The people that the Mongol Empire overthrew were the only ones to suffer under Genghis Khan’s homicidal ways. Khan’s army was forcibly traumatized under maniacal methods as well: “Genghis Khan ordained that the army should be organized in such a way that over ten men should beset one man and he is what we call a captain of ten. [...] When they are in battle, if one or two or even more out of a group of ten run away, all are put to death; and if a whole group of ten flees, the rest of the group of a hundred are all put to death, if they do not flee too. [...] Likewise if one or two or more go forward boldly to the fight, then the rest of the ten are put to death if they do not follow and, if one or more of the ten are captured, their companions are put to death if they do not rescue them.” (doc B) Every group of ten was expected to perform at a homog...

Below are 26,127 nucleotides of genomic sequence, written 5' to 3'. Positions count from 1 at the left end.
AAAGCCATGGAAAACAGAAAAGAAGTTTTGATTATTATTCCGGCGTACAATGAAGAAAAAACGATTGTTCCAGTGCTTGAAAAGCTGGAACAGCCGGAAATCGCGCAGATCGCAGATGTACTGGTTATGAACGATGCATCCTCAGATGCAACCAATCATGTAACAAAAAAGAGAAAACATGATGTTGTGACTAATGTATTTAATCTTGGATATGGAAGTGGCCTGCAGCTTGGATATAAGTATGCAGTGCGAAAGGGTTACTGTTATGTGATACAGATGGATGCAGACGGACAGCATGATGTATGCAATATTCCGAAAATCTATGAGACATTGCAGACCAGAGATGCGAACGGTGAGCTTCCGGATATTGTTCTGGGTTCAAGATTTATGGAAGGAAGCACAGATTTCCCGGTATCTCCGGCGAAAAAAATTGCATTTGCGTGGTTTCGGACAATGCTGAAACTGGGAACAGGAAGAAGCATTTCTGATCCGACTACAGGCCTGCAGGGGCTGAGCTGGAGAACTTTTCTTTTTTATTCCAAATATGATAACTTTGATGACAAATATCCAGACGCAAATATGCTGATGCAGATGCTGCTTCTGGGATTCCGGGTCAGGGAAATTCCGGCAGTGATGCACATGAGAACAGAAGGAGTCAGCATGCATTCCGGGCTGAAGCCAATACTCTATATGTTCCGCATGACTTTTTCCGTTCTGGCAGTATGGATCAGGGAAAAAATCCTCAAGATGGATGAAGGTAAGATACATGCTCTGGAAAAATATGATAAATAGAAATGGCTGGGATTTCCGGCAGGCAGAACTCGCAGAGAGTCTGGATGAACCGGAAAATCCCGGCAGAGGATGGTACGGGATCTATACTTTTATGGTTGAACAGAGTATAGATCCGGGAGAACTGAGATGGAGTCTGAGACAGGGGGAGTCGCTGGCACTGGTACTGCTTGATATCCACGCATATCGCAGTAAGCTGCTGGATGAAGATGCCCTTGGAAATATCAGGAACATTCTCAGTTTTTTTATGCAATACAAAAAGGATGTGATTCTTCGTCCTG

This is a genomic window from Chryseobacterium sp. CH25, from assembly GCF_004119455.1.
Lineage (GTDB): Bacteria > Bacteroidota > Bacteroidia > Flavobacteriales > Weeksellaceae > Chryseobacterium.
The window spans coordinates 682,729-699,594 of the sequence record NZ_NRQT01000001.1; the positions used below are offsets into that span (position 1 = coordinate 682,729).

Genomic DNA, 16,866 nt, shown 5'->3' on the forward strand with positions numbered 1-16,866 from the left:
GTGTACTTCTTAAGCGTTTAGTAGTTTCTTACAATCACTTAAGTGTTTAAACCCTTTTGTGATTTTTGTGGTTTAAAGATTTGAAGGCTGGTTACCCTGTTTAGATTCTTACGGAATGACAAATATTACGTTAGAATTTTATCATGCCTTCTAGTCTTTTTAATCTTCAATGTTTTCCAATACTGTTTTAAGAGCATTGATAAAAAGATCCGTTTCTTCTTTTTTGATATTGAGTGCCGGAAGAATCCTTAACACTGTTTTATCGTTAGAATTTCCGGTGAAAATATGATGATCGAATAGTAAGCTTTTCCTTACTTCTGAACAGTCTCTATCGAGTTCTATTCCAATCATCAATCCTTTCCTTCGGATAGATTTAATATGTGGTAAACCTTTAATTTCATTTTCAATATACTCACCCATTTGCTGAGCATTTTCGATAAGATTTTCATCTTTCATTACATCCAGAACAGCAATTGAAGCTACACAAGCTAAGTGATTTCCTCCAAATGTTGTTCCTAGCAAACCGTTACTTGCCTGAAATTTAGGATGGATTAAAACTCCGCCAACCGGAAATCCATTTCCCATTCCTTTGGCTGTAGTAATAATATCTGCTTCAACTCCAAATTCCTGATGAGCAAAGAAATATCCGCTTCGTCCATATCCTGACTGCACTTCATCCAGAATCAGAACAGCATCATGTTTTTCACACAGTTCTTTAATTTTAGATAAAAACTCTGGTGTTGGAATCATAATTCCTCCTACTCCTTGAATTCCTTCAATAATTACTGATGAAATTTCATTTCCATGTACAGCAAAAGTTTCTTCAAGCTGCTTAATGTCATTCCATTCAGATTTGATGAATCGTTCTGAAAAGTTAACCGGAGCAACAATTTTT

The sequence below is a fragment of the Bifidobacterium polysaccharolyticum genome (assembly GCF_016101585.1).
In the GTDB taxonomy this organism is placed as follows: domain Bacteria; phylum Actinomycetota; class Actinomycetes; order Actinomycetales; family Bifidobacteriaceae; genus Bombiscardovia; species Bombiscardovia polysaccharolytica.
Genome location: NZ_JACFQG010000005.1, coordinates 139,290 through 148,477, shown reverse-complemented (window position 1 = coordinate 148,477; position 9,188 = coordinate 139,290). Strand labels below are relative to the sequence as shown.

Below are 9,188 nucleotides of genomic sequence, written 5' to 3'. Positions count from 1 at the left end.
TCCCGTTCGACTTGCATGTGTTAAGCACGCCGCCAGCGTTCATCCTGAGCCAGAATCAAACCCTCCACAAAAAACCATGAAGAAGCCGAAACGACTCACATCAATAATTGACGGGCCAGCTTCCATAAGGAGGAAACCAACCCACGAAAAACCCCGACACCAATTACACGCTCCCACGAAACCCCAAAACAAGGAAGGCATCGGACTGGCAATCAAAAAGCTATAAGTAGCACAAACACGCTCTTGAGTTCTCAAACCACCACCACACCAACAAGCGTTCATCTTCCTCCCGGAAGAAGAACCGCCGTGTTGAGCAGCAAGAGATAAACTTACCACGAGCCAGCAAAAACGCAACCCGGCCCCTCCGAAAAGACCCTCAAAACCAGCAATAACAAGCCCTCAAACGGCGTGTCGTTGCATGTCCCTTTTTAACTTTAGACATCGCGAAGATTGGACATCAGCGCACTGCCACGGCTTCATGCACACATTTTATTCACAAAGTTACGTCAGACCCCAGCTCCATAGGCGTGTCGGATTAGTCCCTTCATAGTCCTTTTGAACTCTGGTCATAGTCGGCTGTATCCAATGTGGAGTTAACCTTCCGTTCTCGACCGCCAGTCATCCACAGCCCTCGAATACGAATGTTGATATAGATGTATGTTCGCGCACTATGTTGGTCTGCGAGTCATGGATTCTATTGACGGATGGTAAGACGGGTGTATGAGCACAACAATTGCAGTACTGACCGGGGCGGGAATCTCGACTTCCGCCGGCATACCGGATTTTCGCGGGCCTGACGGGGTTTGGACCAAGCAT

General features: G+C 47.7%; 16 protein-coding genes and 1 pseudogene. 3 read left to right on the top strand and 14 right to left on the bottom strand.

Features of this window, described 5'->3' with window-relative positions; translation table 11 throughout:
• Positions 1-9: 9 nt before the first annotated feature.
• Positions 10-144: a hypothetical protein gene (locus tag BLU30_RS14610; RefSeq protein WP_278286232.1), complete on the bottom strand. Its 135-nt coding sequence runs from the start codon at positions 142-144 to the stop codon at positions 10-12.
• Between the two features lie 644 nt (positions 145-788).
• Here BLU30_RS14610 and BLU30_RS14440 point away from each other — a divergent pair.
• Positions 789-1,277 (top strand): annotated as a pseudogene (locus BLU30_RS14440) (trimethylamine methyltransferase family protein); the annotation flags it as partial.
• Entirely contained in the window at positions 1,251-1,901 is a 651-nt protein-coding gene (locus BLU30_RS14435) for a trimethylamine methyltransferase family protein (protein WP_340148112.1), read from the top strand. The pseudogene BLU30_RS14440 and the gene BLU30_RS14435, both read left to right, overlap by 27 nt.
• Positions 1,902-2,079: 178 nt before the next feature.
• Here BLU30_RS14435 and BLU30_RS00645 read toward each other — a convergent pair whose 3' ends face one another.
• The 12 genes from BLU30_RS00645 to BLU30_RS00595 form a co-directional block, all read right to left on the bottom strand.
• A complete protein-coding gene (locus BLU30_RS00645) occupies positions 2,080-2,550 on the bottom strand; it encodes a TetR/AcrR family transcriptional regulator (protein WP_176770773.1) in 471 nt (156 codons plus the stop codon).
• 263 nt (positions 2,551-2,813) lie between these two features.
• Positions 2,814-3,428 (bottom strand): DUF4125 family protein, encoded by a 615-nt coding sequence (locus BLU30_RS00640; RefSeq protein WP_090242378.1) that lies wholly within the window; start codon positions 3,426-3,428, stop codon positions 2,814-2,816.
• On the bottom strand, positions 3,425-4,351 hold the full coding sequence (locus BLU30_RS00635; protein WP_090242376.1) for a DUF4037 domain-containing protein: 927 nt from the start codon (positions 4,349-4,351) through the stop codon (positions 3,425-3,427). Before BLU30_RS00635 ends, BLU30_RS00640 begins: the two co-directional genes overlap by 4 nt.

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...trospectively. The menacing creature that is Genghis Kahn went overboard to gain as much power as he did. His strategies didn’t allow failure. Unfortunately, his success was from a sociopathic standpoint. Every win by Khan, was a loss for all others. (doc D and doc F) The law codes composed by Kahn were ridiculously unjust and ignited insolence in all men. (doc K and doc N) The yam system was the only completely harmless innovation/method created by Kahn. (doc L) Meanwhile, millions of people were still systematically murdered by Genghis and his stupendous army. (doc E and doc I) All but monotheistic religions were practically snubbed. (doc H, doc G, and doc M). The Mongols will always remain the “barbarians,” for if a society were to emerge that, by some supernatural force, exceeds the brazenness of the Mongol Empire, it would be the end of the world as we know it.
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